Bracketing the New Moon
Session Name: 20060726.1900
Location: Top of the Lawn (TotL), Central Park, NYC (Google Map of where I was)
Site Classification: Urban
Date/time: 26 July 2006, 7:00PM ~ 10:30PM
Handheld Binos: Fujinon 7x50, fov 7.5°
Tripod-mounted Binos: Takahashi 22x60, fov - 2.1°
Transparency/Seeing (1 worst - 5 best): 2/2
Conditions: Low thick clouds floated above a very hazy sky along the horizon.
Observing party: Charlie and me
Mission accomplished: our first opposing crescents.
Mother Nature could not get the best of us. At 8:25PM from TotL, I spotted the setting young 1d19h53m waxing crescent Moon through seemingly heavy haze and some clouding above the tree line along the western horizon in handheld Fujinon 7x50 bins. I then put the crescent Moon in the tripod-mounted Tak 22x60 bins. Typically, a 3.2% illuminated disk does not present any difficulties. However, in spite of these challenges today, a 150° arc of crescent was teased from the white background sky.
The crescent shape appeared to extend the length for 2:00 ~ 7:00. The greatest width of the illuminated portion appeared around 5:00~ish. The contrast was low and the crescent was faint so I really didn't notice any kind of uneven illumination. I looked for any hint of Mare Australe but didn't get any. I was thinking that the bins were limiting because I couldn't increase the magnification. As the sky darkened and the Moon descended a small gain in brightness was realized. The gain was not substantially large but large enough that a naked eye sighting was possible. This was confirmed by a few other persons besides Charlie and myself.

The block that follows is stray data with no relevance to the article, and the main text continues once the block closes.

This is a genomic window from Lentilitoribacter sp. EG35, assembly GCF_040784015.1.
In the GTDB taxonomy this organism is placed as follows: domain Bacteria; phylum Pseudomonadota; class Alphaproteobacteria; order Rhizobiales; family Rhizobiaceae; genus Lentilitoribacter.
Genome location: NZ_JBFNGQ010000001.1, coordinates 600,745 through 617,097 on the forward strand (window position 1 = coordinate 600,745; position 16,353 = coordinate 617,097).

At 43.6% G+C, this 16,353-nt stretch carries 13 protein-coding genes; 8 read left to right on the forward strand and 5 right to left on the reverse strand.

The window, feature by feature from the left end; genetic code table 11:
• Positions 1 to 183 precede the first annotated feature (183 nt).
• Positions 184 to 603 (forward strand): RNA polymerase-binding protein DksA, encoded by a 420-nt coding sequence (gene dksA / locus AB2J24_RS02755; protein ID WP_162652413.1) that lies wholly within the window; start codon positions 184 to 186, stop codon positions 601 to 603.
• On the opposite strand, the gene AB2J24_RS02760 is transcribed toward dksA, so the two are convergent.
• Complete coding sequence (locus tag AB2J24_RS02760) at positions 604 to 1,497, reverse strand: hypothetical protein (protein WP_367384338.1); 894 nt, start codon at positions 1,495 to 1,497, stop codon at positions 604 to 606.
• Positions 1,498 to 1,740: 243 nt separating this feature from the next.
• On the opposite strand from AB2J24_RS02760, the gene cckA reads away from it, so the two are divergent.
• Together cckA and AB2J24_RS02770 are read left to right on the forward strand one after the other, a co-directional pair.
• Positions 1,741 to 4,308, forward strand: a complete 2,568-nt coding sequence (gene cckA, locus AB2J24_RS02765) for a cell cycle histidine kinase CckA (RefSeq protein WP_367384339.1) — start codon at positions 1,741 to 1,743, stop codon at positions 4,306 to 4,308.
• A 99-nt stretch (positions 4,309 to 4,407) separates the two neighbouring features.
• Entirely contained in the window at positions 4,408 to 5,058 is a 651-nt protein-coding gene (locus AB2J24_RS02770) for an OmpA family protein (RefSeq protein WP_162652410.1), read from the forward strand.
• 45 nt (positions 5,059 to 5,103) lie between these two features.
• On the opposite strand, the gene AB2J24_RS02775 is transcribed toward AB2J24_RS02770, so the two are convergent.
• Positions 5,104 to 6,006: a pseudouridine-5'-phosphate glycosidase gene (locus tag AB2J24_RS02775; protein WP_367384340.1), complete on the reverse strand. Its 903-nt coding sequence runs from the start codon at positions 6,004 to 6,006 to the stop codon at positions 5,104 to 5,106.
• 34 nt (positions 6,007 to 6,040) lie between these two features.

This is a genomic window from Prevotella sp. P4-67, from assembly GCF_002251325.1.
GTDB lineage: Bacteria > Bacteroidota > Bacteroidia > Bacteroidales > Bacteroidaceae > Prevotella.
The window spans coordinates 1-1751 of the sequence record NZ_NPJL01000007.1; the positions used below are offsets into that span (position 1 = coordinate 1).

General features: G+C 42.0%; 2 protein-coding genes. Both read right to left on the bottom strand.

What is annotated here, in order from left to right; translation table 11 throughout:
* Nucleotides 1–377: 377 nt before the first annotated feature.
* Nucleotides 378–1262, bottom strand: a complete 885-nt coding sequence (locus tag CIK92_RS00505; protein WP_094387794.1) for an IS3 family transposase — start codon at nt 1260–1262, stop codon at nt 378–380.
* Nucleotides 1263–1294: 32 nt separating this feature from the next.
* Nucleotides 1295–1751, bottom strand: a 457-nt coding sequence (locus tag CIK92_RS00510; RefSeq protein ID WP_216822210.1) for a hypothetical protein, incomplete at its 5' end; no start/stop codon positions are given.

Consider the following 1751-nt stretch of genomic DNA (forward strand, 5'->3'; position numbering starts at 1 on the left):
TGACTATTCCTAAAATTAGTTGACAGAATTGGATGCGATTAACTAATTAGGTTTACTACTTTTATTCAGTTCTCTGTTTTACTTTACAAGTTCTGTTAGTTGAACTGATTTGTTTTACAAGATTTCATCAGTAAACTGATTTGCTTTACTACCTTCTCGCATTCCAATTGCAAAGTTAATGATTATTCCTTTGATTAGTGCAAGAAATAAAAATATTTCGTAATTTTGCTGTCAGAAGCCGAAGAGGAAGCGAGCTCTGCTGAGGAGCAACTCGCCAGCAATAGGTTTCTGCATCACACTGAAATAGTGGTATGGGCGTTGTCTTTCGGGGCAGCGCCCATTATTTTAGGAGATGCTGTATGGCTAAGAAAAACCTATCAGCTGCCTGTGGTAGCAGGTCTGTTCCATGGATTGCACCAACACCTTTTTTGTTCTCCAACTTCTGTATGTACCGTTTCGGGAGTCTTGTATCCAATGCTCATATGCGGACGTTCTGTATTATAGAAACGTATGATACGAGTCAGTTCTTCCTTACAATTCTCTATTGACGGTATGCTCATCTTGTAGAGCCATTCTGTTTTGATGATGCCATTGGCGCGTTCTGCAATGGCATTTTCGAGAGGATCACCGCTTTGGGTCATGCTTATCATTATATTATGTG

Not what I had in mind but Charlie mentioned this was our first opposing crescent moons. I would have rather captured yesterday's crescent moon which would have resulted in a 39 hour interval. With today's observation this yields a 62h50m interval.
At 8:40pm the crescent was seen naked eye. I could only make out a quarter of the arc, like 90°. I had this same impression the entire time until it set behind the trees. The crescent Moon sank nicely into a small nook created by overlapping trees.
We shared the view with folks who stopped. Most memorable was the mom and 3 children. I invited them to have a look and offered to lower the tripod. Mom asked them twice but they said it was okay. I handed the mom my 7x50 bins suggesting that she relax her gaze and described where to look. She got the crescent pretty quickly. The kids said they wanted to look so down went the tripod for them. They all were able to see it saying how thin it was. While the bins were low another couple of ladies stooped down to give it a try. It was obvious when they got it as the ooohs and ahhhs were expresed with a lot of excitement.
Once again I got to demonstrate how Charlie and I bracketed the New Moon by observing the last and young crescents. This is more commonly referred to as "opposing crescents". The Tak bins were the Sun, one of the women was Earth, and my trusty mechanical pencil was the Moon. A small sweep of my arm past the bins with narration at three points explained it clearly to all that was willing to listen.
Can't keep what you have unless you give it away.